Left - Dash Kruck & Emily Curtin. Photo - Sean Young
It's hard not to be apprehensive walking into A Tribute of Sorts. Monsters Appear's latest production operates within a spectacularly risky framework of ambitions.
Firstly, it attempts to wrangle entertainment from an undeniably creepy premise (two, potentially incestuous, teenage cousins staging elaborate re-enactments of twenty-six infant deaths). Secondly, it attempts to do so via a freakishly diverse array of performative influences (multimedia, puppetry, theatre - even magic shows). Finally, it attempts to do all of that while somehow contriving to be hilarious, witty and heartwarming.
Stunningly, it largely succeeds. Not entirely, of course, but it gets much closer to perfection than anyone could reasonably expect. Monsters Appear's previous work The Glorious Nosebleed (for Metro Independents 2011) was a tight, inventive production but a production of a fraction of Tribute's scale. By contrast, a little further development and refining could see A Tribute of Sorts becoming a genuine masterpiece.
The production's ace is precision. Director Benjamin Schostakowski's skill is aesthetic. Even dating back to the earliest developments of The Glorious Nosebleed, he showcased an unnervingly finessed sense of visual style; halfway between Tim Burton's most twisted excess and Wes Anderson's most peculiar indulgence. A Tribute of Sorts is Schostakowski creating the violent, surreal world of his dreams and running wild in it.
In co-devisors Dash Kruck and Emily Curtin, the director has found the ultimate governors of such a world. Kruck has long been one of Brisbane's most brilliant performers and, as tortured teen auteur Ivan Plank, delivers a typically hilarious and faultless performance. Emily Curtin's work as cousin-in-love Juniper Plank is frankly bewildering. Equal parts hilarious and heartbreaking, hers is a tour-de-force, star-making showcase of talent.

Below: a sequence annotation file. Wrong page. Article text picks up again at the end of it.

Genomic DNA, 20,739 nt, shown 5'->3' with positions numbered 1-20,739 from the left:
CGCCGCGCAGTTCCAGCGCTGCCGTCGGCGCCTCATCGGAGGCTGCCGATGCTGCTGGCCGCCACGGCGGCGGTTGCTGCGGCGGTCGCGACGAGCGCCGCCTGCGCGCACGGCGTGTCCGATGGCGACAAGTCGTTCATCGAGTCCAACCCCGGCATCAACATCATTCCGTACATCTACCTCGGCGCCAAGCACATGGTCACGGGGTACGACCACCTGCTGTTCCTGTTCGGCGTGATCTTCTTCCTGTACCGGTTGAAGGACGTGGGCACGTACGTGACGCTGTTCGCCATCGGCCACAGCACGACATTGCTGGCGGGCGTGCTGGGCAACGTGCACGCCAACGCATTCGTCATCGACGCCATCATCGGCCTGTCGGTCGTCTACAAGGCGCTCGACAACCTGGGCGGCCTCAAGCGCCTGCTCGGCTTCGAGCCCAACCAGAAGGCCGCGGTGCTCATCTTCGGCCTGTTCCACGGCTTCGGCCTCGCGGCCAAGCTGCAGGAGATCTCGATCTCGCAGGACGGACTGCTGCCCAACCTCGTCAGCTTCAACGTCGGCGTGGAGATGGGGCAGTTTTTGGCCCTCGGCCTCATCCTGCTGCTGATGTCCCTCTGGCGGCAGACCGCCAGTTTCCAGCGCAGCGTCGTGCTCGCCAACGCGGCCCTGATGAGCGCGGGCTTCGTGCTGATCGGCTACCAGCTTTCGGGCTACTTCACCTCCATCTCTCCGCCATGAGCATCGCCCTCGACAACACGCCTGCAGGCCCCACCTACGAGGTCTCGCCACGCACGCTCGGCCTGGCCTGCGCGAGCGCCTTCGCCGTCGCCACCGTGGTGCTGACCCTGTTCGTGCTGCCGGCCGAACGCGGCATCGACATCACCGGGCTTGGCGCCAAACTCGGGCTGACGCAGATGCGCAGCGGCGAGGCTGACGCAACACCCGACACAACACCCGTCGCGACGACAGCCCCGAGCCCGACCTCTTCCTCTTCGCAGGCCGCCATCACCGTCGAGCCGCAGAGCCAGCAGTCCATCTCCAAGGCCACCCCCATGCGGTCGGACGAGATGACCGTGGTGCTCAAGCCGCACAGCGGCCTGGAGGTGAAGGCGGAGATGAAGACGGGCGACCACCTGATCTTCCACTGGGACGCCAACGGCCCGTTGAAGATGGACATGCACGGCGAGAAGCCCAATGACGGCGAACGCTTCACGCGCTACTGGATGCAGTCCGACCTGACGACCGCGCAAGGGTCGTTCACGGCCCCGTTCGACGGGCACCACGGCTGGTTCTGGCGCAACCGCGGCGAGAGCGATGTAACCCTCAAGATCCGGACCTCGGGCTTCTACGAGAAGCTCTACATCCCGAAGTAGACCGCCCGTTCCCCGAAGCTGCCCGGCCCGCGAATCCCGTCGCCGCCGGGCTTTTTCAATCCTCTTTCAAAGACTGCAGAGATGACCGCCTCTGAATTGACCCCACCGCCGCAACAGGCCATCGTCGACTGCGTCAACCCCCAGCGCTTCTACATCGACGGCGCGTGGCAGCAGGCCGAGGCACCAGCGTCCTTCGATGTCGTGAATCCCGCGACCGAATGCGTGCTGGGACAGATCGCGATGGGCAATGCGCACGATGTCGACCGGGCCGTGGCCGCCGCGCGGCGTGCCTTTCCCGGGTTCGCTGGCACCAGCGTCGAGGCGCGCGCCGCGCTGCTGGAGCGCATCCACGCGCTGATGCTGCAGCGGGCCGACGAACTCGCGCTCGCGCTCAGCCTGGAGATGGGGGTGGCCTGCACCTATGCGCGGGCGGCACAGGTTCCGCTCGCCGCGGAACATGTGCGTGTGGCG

Together, Schostakowski, Kruck and Curtin deliver a seemingly endless deluge of meticulously-crafted moments of humour, heartbreak and horror. From spontaneous confessions of love, to endearingly silly dance routines, to exploding babies, christmas tree suicides and glue-addled little boy demises; A Tribute of Sorts' co-creators deliver so much memorable imagery, with such alarming consistency, that it's almost baffling.
That aforementioned precision is what makes it all work. Particularly, the collective's assured navigation of tone. Constantly shifting between graphic horror, understated beauty and laugh-out-loud humour, A Tribute of Sorts is perpetually at risk of falling apart or over-extending. It never happens. It never gets too dark, too silly or too emotional. If anything, Schostakowski could stand to let his more beautiful moments breathe a bit.
Which is really A Tribute of Sorts' only albatross. It doesn't breathe. Schostakowski's grasp of aesthetic is phenomenal. His collaborators' grasp of timing, dialogue, humour and tone similarly laudable. Unfortunately, no-one seems to display such expertise in pacing and structure. From moment to moment, A Tribute of Sorts is dazzlingly precise. The broader contours of the work aren't as refined.
Specifically, narrative. A Tribute of Sorts doesn't develop narrative well. Nor is it particularly well-paced; veering unpredictably between sudden bursts of information and protracted, mini-narratives. A fully crafted plot takes something of a back-seat to more immediate gags and visuals. It is present (and, when it unveils itself, quite affecting) but it seems almost shoe-horned into proceedings.
Still, that's only a problem for audiences attracted primarily to such things as narrative. Admittedly, those looking to A Tribute of Sorts solely in pursuit of a tale well told will be inevitably disappointed. However, if those expectations are checked at the door, it's hard to imagine any audience not being thrilled by the production. For all of its laudable ambition, A Tribute of Sorts is, at its heart, a work driven by a relentless need to entertain.
And, in honesty, it's harder to sum up or compliment the experience of seeing it any other way. Flabbergastingly damaged and unstoppably hilarious, A Tribute of Sorts will entertain you - and relentlessly so.
La Boite Indie & Monsters Appear present
A Tribute of Sorts
Director Benjamin Schostakowski
Venue: Roundhouse Theatre | Level 5, The Works, 6-8 Musk Avenue, Kelvin Grove
Dates: 24 Oct - 10 Nov, 2012
Tickets: from $20
Bookings: www.laboite.com.au | (07) 3007 8600